creativity were able to adapt well to being quarantined.
Q: What are the possible real-world applications for your study?
Meredith: I have structured the pieces I am writing in a very
specific manner. Each of the nine can be performed as their own
individual pieces; however, they can also be performed in three separate
trios of pieces, each circulating around their own programmatic themes.
Lastly, all nine pieces could be played in sequence to create one long
but balanced program, much like a nine-song album. Colleges and
universities all over the world have trombone choirs and other studio
ensembles, and trombone choirs are always looking for new repertoire,
which not only helps educate the players on the principles of playing in
the ensemble, but also is well-written, interesting to listen to, and
exciting to program. My project is attempting to check all these boxes.
Q: How would you explain your work to a fifth grader?
Meredith: If each of the national parks were movies, my music is what you would hear when you watch them.
Q: What advice would you give younger kids (middle school or high school) with similar interests?
Meredith: All of the arts (music, literature, painting, dance,
etc.) are more influential than most people are willing to believe. If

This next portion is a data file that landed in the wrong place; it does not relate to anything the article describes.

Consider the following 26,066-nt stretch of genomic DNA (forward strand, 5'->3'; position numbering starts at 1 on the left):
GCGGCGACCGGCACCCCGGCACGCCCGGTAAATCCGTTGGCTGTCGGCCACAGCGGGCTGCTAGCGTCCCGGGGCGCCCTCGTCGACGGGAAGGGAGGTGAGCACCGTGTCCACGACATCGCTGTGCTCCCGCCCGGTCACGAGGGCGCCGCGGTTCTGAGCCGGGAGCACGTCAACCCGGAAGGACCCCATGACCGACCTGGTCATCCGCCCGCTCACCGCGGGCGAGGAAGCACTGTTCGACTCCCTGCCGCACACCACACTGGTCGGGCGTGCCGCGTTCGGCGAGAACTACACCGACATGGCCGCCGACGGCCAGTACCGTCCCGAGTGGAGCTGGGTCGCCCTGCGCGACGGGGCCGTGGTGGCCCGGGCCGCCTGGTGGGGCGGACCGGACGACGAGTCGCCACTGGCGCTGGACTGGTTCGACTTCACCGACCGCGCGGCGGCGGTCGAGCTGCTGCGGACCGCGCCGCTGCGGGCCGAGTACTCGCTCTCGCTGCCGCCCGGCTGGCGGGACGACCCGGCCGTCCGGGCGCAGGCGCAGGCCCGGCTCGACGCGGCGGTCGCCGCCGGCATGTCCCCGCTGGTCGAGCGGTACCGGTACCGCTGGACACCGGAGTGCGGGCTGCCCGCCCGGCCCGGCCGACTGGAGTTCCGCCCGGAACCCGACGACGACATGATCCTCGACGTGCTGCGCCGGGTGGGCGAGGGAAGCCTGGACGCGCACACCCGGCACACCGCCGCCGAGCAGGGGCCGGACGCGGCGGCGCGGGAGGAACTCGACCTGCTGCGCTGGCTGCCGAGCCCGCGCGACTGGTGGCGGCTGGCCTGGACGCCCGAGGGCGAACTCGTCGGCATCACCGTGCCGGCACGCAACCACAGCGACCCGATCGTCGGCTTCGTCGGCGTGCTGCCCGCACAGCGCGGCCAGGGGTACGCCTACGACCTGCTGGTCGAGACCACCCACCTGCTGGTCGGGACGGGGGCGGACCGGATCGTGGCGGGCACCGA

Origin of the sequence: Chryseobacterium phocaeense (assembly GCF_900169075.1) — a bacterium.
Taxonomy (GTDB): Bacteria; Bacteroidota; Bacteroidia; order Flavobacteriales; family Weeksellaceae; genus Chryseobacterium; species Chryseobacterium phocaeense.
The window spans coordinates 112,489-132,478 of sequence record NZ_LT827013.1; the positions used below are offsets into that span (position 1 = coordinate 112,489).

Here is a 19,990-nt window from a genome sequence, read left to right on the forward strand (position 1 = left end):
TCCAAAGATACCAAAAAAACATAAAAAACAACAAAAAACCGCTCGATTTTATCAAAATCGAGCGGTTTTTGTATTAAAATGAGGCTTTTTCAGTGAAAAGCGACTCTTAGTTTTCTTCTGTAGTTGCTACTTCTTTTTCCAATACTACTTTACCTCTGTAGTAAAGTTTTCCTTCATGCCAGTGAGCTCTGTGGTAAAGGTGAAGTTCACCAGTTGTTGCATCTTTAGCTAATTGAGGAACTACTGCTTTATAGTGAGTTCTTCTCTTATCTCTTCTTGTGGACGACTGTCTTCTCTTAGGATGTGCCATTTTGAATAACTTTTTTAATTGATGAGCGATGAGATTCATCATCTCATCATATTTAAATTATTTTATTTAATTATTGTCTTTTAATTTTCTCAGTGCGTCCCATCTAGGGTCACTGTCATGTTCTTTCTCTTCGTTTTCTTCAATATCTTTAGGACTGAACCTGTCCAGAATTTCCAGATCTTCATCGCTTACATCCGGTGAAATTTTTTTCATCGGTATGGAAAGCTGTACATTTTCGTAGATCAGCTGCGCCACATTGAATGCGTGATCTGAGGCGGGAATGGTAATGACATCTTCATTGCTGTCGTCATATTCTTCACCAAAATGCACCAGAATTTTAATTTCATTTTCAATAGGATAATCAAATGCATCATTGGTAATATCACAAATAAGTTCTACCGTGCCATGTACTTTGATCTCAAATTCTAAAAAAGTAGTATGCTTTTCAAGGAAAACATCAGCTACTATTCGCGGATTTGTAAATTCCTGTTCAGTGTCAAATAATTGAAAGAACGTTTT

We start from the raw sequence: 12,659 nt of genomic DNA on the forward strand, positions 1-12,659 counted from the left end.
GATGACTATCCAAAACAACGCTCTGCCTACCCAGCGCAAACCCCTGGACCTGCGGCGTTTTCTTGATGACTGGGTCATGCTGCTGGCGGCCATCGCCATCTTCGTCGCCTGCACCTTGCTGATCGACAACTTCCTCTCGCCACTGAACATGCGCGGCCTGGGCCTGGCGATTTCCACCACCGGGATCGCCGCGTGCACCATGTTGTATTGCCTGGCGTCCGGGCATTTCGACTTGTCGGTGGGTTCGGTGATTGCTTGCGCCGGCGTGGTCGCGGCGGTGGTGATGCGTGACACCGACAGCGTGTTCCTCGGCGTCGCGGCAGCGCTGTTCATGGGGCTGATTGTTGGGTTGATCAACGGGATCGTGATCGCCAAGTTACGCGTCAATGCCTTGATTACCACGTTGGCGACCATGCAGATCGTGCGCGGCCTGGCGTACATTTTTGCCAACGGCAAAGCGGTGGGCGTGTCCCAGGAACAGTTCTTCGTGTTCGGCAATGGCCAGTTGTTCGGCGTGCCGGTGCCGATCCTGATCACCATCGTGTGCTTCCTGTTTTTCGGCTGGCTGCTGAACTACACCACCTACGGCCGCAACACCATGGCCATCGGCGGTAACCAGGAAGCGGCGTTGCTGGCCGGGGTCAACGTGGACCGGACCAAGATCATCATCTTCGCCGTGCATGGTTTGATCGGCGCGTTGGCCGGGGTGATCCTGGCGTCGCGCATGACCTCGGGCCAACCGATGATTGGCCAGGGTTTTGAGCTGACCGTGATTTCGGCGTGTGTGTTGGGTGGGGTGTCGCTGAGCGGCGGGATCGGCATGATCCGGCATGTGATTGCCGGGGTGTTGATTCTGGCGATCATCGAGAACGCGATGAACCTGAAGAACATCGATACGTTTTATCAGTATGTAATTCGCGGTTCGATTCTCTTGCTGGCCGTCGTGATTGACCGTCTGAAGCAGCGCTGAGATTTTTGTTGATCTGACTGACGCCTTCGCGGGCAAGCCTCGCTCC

your first inclination is to avoid drawing, writing or singing because
youre not good at it, I implore you to not think about the quality of
the end result but rather the enjoyment of the process. The arts are
rarely ever just a projection of skill but are truly a form of release
and expression that you cant get from just a verbal conversation. You
may not sing in front of your peers, but chances are youve sung alone
in the shower, and you probably enjoyed it. Art can be a personal
experience. You certainly don't have to share everything with the
public, but when you do voluntarily share that experience with others,
that feeling is unparalleled with anything else I have done in my life.
Once you stop worrying about how bad you are at whatever it is youre
doing, youre about to enjoy the process more and develop skills over
time and through practice, all of which has the potential to be
Q: Have the changes required by the pandemic changed your perspective on anything? Would you share an example or two?
Meredith: Throughout my life there have been a number of
moments where I have felt most impacted, influenced and inspired by
music. I find when Im most busy or stressed, remembering those special
moments is either the easiest thing to do or impossible. The pandemic
changed a great number of things for me, but honestly being isolated for
so long has really grounded me with my creative side. My perspective on
my career and being a composer has definitely developed from finding
financial stability in adulthood to now knowing how large a role being
artistic and musical is going to play in my entire life and all aspects
of my health. The pandemic has given me seemingly endless time to
self-reflect, for better or for worse.
To see and hear more about Meredith's compositions, view this video.
Article by Tracey Bryant; photo courtesy of Ryan Meredith; video by Jeffrey C. Chase
Published Sept. 22, 2020